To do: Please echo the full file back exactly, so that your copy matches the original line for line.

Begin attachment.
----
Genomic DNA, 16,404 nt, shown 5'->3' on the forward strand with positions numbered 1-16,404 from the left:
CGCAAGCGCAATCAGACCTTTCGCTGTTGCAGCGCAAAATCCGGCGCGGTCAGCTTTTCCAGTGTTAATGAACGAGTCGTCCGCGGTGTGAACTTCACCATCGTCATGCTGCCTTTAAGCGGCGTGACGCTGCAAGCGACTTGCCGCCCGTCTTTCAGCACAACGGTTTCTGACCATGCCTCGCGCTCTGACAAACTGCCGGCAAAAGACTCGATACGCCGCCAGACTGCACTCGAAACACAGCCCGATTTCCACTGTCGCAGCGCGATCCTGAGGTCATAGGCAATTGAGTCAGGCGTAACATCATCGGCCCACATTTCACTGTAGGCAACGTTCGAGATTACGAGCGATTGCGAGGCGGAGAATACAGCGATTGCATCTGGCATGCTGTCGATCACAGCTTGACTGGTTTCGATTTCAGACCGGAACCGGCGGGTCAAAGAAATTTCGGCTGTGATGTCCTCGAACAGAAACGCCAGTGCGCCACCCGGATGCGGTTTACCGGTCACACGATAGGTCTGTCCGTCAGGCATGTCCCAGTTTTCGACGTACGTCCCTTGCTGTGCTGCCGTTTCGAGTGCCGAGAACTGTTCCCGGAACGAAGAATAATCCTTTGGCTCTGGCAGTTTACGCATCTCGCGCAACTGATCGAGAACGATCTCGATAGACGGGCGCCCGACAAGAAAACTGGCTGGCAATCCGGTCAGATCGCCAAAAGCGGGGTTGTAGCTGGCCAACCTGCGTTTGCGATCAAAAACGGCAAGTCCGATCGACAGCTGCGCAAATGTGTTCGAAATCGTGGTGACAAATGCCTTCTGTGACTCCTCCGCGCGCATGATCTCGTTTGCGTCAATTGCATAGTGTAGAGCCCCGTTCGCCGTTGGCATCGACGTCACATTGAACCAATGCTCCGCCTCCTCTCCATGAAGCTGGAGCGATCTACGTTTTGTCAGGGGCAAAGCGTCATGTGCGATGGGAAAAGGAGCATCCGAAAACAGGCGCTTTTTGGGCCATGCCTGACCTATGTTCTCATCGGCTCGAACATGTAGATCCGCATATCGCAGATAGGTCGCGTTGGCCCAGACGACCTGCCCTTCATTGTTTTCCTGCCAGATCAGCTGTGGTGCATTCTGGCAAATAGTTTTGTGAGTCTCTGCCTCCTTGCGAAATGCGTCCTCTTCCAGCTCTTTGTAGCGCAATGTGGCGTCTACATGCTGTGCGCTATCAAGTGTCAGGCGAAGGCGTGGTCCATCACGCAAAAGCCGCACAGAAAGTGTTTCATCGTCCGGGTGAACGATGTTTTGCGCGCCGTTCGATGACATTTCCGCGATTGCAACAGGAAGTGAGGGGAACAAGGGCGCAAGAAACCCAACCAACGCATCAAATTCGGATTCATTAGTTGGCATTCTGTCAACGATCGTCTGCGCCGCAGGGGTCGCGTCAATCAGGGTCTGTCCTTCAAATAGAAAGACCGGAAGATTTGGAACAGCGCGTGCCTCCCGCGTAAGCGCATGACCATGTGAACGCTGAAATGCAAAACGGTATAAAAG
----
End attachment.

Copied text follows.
Genomic DNA, 16,404 nt, shown 5'->3' on the forward strand with positions numbered 1-16,404 from the left:
CGCAAGCGCAATCAGACCTTTCGCTGTTGCAGCGCAAAATCCGGCGCGGTCAGCTTTTCCAGTGTTAATGAACGAGTCGTCCGCGGTGTGAACTTCACCATCGTCATGCTGCCTTTAAGCGGCGTGACGCTGCAAGCGACTTGCCGCCCGTCTTTCAGCACAACGGTTTCTGACCATGCCTCGCGCTCTGACAAACTGCCGGCAAAAGACTCGATACGCCGCCAGACTGCACTCGAAACACAGCCCGATTTCCACTGTCGCAGCGCGATCCTGAGGTCATAGGCAATTGAGTCAGGCGTAACATCATCGGCCCACATTTCACTGTAGGCAACGTTCGAGATTACGAGCGATTGCGAGGCGGAGAATACAGCGATTGCATCTGGCATGCTGTCGATCACAGCTTGACTGGTTTCGATTTCAGACCGGAACCGGCGGGTCAAAGAAATTTCGGCTGTGATGTCCTCGAACAGAAACGCCAGTGCGCCACCCGGATGCGGTTTACCGGTCACACGATAGGTCTGTCCGTCAGGCATGTCCCAGTTTTCGACGTACGTCCCTTGCTGTGCTGCCGTTTCGAGTGCCGAGAACTGTTCCCGGAACGAAGAATAATCCTTTGGCTCTGGCAGTTTACGCATCTCGCGCAACTGATCGAGAACGATCTCGATAGACGGGCGCCCGACAAGAAAACTGGCTGGCAATCCGGTCAGATCGCCAAAAGCGGGGTTGTAGCTGGCCAACCTGCGTTTGCGATCAAAAACGGCAAGTCCGATCGACAGCTGCGCAAATGTGTTCGAAATCGTGGTGACAAATGCCTTCTGTGACTCCTCCGCGCGCATGATCTCGTTTGCGTCAATTGCATAGTGTAGAGCCCCGTTCGCCGTTGGCATCGACGTCACATTGAACCAATGCTCCGCCTCCTCTCCATGAAGCTGGAGCGATCTACGTTTTGTCAGGGGCAAAGCGTCATGTGCGATGGGAAAAGGAGCATCCGAAAACAGGCGCTTTTTGGGCCATGCCTGACCTATGTTCTCATCGGCTCGAACATGTAGATCCGCATATCGCAGATAGGTCGCGTTGGCCCAGACGACCTGCCCTTCATTGTTTTCCTGCCAGATCAGCTGTGGTGCATTCTGGCAAATAGTTTTGTGAGTCTCTGCCTCCTTGCGAAATGCGTCCTCTTCCAGCTCTTTGTAGCGCAATGTGGCGTCTACATGCTGTGCGCTATCAAGTGTCAGGCGAAGGCGTGGTCCATCACGCAAAAGCCGCACAGAAAGTGTTTCATCGTCCGGGTGAACGATGTTTTGCGCGCCGTTCGATGACATTTCCGCGATTGCAACAGGAAGTGAGGGGAACAAGGGCGCAAGAAACCCAACCAACGCATCAAATTCGGATTCATTAGTTGGCATTCTGTCAACGATCGTCTGCGCCGCAGGGGTCGCGTCAATCAGGGTCTGTCCTTCAAATAGAAAGACCGGAAGATTTGGAACAGCGCGTGCCTCCCGCGTAAGCGCATGACCATGTGAACGCTGAAATGCAAAACGGTATAAAAG